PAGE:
Colorado ''s 10 th Mountain Huts Give Visitors the Best of the Backcountry
By Paul Baldwin
What could be wrong with the typical weekend at a ski resort? You spend a few hours going up on a ski lift and heading down the slopes. You unwind in a hot tub; the restaurants are exceptional; the shopping is swell and the accommodations outstanding.
But as your ski-lift chair hauls you up the slopes for another descent, the mountains in the distance beckon. You''ve always wanted to give backcountry skiing a try. Maybe next season. After all, the hot tub is waiting.
Don Burch understands such affection for top-tier skiing. He''s been hitting the slopes at world-class resorts like Vail and Aspen , Colo. for years. But the Quest Outdoors store co-owner also has also developed a love for Colorado ''s backcountry as a regular visitor to the state''s 10 th Mountain hut system.
"Anyone who likes backpacking or being out in the wild.this is sort of the ultimate winter experience," Burch said. "I love being in the mountains in the winter. All you can hear is a little bit of the breeze and your heartbeat."
Colorado ''s 10 th Mountain hut system is named in honor of the U.S. Army''s 10 th Mountain Division, which trained in the state''s Eagle River Valley during World War II. Sandwiched between Vail and Aspen , most of the huts are between 9,700 and 11,700 feet in elevation, which can be a test for even the most experienced skier.
"The altitude is always a challenge," said Jim Straus, 57, who has made nearly a dozen trips to 10 th Mountain with Burch and other Louisville-area residents during the past 10 years. "The typical climb from a trailhead would be a couple thousand feet."
Since 1982, 29 huts have been built in the same area, offering crosscountry skiers access to the states rugged, high-altitude backcountry. The first two 10 th Mountain huts - the McNamara and the Margy''s - were funded by former U.S. Secretary of Defense Robert McNamara and built as memorials to McNamara''s wife, Margy. Since then, other huts have been built as memorials to those who loved skiing in the mountains of Colorado and those who founded the hut system.
Depending on the weather, skiers can expect to spend up to a day traveling from one hut to another. However, skiers in relatively good shape can complete many of the routes in a few hours, said Oldham County resident Prewitt Lane , 54, who has made several trips to 10 th Mountain.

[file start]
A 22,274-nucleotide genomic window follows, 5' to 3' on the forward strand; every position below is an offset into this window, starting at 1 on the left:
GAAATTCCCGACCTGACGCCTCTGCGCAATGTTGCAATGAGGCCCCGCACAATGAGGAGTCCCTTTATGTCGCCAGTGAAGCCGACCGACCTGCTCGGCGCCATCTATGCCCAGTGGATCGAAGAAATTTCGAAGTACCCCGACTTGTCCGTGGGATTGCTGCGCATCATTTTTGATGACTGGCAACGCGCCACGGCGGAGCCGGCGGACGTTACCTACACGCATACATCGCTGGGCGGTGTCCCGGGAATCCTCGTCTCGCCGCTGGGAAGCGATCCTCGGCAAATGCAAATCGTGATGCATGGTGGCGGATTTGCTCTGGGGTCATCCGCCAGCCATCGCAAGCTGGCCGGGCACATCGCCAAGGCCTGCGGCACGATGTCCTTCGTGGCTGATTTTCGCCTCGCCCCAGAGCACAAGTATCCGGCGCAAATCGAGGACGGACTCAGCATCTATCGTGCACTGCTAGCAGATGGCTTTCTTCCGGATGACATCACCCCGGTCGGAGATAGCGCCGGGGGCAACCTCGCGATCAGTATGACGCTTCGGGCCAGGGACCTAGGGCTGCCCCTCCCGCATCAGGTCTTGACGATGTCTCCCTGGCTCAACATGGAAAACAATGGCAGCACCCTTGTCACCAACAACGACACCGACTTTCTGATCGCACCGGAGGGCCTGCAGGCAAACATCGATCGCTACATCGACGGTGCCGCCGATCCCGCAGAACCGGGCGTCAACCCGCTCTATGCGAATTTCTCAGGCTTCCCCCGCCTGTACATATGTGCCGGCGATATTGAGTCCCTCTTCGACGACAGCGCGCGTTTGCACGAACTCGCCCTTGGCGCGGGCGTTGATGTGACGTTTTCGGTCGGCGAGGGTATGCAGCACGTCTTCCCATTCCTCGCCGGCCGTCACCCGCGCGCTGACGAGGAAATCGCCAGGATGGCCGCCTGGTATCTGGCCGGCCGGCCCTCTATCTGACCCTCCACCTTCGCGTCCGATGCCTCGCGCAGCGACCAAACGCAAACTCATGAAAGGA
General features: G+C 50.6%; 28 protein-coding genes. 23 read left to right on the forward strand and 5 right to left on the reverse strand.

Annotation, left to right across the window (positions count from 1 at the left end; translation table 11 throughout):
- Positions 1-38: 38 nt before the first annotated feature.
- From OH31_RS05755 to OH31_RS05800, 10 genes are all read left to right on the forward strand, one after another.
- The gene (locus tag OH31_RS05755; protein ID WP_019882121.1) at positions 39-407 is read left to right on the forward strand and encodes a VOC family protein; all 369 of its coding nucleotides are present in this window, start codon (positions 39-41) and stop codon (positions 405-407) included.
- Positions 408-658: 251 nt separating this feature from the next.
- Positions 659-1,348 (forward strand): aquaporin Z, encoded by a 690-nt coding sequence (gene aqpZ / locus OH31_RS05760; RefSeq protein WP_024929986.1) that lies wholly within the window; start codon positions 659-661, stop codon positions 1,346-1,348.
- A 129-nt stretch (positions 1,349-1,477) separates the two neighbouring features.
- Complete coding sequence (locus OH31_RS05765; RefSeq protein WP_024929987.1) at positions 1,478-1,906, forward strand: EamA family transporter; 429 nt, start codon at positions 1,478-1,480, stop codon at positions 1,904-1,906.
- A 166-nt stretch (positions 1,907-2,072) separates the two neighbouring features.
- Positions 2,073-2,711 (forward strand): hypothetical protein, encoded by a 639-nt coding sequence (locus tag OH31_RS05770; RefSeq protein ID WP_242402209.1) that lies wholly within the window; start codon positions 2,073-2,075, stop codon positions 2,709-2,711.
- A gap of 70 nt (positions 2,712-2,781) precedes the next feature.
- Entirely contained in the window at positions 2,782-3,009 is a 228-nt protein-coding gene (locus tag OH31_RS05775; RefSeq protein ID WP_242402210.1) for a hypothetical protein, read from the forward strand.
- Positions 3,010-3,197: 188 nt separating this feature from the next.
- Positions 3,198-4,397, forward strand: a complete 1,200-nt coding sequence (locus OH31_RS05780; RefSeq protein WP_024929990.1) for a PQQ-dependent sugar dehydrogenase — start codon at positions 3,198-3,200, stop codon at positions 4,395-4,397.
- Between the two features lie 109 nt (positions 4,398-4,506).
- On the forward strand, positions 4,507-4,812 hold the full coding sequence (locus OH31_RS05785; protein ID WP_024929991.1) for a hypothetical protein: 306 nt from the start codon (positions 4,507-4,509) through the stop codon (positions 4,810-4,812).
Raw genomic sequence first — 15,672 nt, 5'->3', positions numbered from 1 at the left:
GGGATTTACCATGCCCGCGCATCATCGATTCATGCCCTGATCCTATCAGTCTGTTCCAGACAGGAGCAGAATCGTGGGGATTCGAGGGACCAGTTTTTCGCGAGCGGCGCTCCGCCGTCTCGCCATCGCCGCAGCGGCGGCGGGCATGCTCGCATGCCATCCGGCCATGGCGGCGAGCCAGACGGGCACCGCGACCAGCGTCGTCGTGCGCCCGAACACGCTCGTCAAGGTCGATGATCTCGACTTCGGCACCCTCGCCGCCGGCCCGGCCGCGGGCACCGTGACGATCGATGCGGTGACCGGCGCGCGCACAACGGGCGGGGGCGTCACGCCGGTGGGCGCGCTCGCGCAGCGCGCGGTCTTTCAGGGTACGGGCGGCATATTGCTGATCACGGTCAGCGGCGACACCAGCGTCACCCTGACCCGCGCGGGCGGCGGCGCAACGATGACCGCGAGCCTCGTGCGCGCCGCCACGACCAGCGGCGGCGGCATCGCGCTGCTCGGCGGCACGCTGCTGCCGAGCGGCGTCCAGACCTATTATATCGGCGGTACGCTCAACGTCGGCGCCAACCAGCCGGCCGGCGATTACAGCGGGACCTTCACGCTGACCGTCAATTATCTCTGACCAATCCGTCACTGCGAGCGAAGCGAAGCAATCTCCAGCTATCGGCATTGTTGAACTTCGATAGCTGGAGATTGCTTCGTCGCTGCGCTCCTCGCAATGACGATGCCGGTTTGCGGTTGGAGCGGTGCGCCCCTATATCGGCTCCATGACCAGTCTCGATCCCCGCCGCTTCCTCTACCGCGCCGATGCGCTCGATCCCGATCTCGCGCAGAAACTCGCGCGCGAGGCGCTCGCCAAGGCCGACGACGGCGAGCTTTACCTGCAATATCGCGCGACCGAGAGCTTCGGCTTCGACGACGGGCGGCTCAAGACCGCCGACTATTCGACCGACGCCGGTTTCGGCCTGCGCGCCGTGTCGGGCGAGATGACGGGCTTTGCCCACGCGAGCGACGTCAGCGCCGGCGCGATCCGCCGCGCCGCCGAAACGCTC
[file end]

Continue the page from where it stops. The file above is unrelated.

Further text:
"This is not just a mountain climbing death march," Lane said. "There are difficult stretches, but if one takes it at their own pace, it''s comfortable."
Although calling the dwellings "huts" might evoke images of a squat, slapdash shack, most are anything but. Almost all are built to accommodate 16 people and usually include a combination of single beds, private bedrooms and communal sleeping areas.
"They''re substantial structures," Lane said. "The typical huts often have multiple floors and can be between 5,000 to 8,000 square feet. They''re just beautiful pieces of architecture."
Visitors to the huts use wood-burning stoves for heating and cooking and, depending on the dwelling, melt snow for water. Firewood and cooking utensils are also provided. Because the structures provide visitors with shelter, skiers will carry substantially less gear-and enjoy a much more pleasant experience-than those who might be used to roughing it with winter backpacking.
"It''s very hard work getting there, but part of the reward is having a nice meal, filling your water bottles with wine, and enjoy a real upscale backcountry experience," Lane said.
Besides the recommended clothing and gear, including cross-country skis, visitors will also bring "skins," strips of fabric that help skis grip the snow. Straus also brings snowshoes for rougher sections of the trail.
Although guides are available, Straus said he enjoys finding his way using a topographical map, a compass, and an altimeter. Others who travel with Straus and Burch, like long-time skier and Louisville resident Irv Bailey, 61, will take a GPS device and a cell phone as well. (The 10 th Mountain Division Hut Association lists the GPS coordinates for huts and trail heads on its website at http://www.huts.org/hut_details/gps_information.html#Datum. The organization also recommends that travelers not rely exclusively on GPS devices to navigate the trails.)
Although most of the huts have been placed in areas where avalanche is not a danger, some routes, such as the one to the Skinner hut (at 11,620 feet), cross areas where an avalanche is possible. The 10 th hut organization suggests that groups pick up an avalanche advisory and snow conditions report from the local U.S. Forest Service office and the Colorado Avalanche Information Center .
Tenth Mountain ''s paid memberships offer visitors preferences for hut reservations. Membership begins at $25, allowing visitors to reserve three trips during its early booking period, and ranges to $100, which allows visitors to reserve unlimited trips during the same time. The organization also holds a lottery in March for reservations during the following winter.
Single night hut rentals range from $25 to $39. Certain huts require visitors to rent the entire cabin for between $69 and $250. For more information, visit the 10 th Mountain Division Hut Association website at www.huts.org.
Paul Baldwin, who enjoys running, swimming and cycling, is a freelance writer and editor who lives in Louisville .
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